For the female version of Jag ghoomeya, the earworm from Salman Khan-Anushka Sharma-starrer Sultan, composers Vishal Shekhar stripped the original of instruments and rustic percussion including dholak and tabla. Instead, they stuck to an acoustic guitar, a tumbi and Neha Bhasin’s bass voice for most part of it. Its low vocal range, a stark contrast to the original sung by Pakistani singer Rahat Fateh Ali Khan, turned out to be a melodious ambient snippet and displayed artistic ambition in an otherwise extremely jarring album.
For the song, 34-year-old Bhasin recently won her first Filmfare award, and almost every music award after, that the song found a nomination for. It’s a much-needed validation after a decade of struggle, a time when she wanted to give up. “It’s been some sort of redemption. Finally, the universe called back; I was doing the right things,” says Bhasin from Mumbai.
But what led to Jag ghoomeya and Bhasin’s current popularity wasn’t her seminal piece Kuch khaas hai in Madhur Bhandarkar’s Fashion (2008). It was partly the success of Dhunki in Mere Brother ki Dulhan (2011), and mostly her attempt at reviving Punjabi folk and India’s pop scene through her YouTube channel. “I was born a popstar and I’ll die one. It’s like oxygen for me,” says Bhasin, who released her album Tabaah in 2010. It found takers but Bhasin wasn’t the toast of tinsel town.
When her partner, composer Sameer Uddin, suggested that Bhasin present age-old Punjabi folk her own way, she was taken aback. “I told him he had gone mad. For someone who had grown up loving and crooning Mariah Carey, Michael Jackson and Roxette, how was I to attempt Punjabi folk? It wasn’t my thing at all,” says Bhasin.
It began in 2014 on her YouTube channel with the famed Surinder Kaur-Prakash Kaur ditty Lathe di chadar — a quintessential piece sung during weddings in Punjab and north India — the story of a woman asking a man in grey cotton clothes to meet her and not angrily just pass her by. Bhasin wore a simple top, a pair of shorts, and a hat, with her striking red bangs, singing the fuzzy and unpretentious piece while riding a bicycle on the streets of Mumbai with her earplugs, while a mandolin strummed in the background.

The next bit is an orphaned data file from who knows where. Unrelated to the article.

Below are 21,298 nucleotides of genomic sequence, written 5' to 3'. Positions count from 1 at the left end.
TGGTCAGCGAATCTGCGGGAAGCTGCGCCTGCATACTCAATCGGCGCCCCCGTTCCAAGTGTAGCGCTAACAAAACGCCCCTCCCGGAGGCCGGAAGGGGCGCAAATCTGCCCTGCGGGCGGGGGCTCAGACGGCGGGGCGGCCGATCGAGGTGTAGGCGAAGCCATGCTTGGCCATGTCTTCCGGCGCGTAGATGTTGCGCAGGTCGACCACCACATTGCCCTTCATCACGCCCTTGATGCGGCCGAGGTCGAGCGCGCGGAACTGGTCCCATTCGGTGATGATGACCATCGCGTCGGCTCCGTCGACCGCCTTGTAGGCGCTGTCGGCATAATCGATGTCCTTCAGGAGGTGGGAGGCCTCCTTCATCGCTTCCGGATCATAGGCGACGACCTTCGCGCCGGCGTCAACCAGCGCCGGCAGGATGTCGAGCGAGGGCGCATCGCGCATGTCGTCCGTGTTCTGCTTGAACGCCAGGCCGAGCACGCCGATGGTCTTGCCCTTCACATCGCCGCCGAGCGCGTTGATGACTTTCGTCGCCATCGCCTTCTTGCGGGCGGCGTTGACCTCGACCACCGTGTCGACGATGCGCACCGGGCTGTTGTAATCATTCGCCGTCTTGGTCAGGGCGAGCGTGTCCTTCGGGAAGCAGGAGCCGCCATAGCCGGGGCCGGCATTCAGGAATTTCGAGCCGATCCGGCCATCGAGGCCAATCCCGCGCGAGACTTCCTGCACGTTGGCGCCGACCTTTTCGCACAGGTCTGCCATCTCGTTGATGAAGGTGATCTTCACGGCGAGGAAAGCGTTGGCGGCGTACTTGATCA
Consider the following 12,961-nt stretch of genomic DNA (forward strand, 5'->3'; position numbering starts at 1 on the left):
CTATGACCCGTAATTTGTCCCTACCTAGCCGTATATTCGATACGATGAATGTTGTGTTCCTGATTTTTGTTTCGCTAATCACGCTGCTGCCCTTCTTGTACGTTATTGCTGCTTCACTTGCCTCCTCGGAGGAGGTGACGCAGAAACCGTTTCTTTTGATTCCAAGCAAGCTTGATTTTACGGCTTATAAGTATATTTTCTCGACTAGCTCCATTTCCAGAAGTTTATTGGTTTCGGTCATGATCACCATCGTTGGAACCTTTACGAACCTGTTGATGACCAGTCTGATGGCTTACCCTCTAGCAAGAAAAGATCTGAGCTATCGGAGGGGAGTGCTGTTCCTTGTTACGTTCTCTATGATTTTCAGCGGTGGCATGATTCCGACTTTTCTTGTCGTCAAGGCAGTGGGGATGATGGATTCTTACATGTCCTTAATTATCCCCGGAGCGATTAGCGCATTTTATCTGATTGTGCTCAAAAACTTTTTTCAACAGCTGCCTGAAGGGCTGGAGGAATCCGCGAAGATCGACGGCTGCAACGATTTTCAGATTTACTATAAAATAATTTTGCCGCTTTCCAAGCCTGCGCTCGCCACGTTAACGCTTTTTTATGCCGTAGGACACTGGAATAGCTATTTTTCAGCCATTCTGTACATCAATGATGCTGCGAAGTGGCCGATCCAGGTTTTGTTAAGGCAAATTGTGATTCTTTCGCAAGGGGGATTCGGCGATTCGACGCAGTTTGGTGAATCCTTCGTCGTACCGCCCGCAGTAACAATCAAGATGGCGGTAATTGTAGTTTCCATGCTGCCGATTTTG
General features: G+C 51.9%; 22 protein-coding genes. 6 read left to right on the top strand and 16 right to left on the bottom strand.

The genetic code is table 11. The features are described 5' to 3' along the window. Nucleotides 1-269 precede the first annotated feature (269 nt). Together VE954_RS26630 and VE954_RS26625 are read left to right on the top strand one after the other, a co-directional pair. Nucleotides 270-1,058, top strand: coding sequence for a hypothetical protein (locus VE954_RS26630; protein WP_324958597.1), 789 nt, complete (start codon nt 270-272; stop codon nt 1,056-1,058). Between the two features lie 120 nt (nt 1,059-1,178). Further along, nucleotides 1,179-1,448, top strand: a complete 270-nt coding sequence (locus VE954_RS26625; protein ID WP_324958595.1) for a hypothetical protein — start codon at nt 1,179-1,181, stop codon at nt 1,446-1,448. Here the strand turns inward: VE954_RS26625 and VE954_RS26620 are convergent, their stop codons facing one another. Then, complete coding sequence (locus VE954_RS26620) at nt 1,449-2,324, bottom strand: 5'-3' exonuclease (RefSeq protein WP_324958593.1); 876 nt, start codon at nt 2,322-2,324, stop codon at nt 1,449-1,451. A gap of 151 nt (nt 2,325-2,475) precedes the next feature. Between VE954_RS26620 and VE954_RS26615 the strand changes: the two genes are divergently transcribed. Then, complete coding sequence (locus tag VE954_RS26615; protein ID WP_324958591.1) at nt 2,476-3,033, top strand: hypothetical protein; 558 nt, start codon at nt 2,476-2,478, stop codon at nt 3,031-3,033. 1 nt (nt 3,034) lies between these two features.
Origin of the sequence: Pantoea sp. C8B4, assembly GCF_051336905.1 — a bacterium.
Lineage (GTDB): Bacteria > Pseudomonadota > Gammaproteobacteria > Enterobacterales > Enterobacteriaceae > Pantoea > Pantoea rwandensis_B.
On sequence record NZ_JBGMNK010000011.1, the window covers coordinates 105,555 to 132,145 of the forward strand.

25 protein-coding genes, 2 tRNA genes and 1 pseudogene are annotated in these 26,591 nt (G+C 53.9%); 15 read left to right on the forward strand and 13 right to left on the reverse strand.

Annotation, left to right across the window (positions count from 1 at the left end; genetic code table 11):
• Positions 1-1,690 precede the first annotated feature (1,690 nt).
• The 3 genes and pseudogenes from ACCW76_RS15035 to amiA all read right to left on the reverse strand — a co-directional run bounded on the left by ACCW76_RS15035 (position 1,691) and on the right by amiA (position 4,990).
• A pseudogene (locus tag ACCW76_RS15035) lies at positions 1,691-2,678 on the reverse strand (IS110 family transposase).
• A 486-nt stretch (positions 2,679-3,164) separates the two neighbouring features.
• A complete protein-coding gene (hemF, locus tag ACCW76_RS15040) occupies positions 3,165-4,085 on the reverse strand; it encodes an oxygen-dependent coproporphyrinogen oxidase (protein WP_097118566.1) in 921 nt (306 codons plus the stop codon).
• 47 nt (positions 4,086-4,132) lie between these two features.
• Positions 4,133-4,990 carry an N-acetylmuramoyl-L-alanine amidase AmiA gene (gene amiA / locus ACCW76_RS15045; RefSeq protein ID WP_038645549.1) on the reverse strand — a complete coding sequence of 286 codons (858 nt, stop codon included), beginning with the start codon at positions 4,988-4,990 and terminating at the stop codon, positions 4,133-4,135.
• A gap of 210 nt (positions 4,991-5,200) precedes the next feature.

It was minimalism at its best, something seldom seen in Punjabi pieces of today. “To set the record straight and to not take away anything from Surinder and Prakash Kaur ji, I hadn’t heard of them. I heard my mother and grandmother sing these numbers when I grew up in Delhi, and began recording whatever distorted version I knew. It’s folk, it’s oral tradition and should be sung the way people want to,” says Bhasin.
Probably because Bhasin hadn’t heard the original, her treatment of the pieces looked and sounded different. There’s the Chaplinesque video for Bajre da sitta, where everything is undercranked (in fast motion). A clarinet and guitar accompany the song — the story of a woman who speaks of bickerings with her lover while grinding a cob of millet between her palms. She also delivered the famed Laung gawacha, looking like an 18th century English peasant girl wearing blue hair. She also created Shuddai, with Amy Winehouse’s Back to Black-style, a song that was an ode to a heartbreak. She lay soaked in a bathtub, with kohl-rimmed eyes, tears and sang this one. The audience lapped it up. Bhasin attempted to be wacky like popstars once used to be. “Some didn’t like it, some loved it. But I found acceptance the way I wanted. They say internet killed the popstar. I wanted to use the same medium to become one,” says Bhasin.
But how hard could it be for someone to be a popstar who started out being one? Bhasin won Channel V’s band competition to be one of the four girls in what was called India’s first all-girl band, VIVA, that took out an album and toured the country. “It started off as being interesting. But later, it was a harrowing time. I was lonely, depressed and vulnerable,” says Bhasin, who was studying at Delhi’s Lady Shri Ram College then, and didn’t want fame the way some people wanted her to — by sometimes creating music she wasn’t interested in. “I wanted fame but on my own terms. Which is why I decided to reclaim it my way,” says Bhasin.
Her upcoming projects include a song in director Onir’s Shab, which has been composed by Mithoon and her version of the classic bhangra piece Jind maahi je chaleyo Ambale with a “fun video”. “I sing Chan mahi here and not Jind mahi. That’s how my naani sang it. For me, that’s the right way for folk to travel and be known to today’s generation.”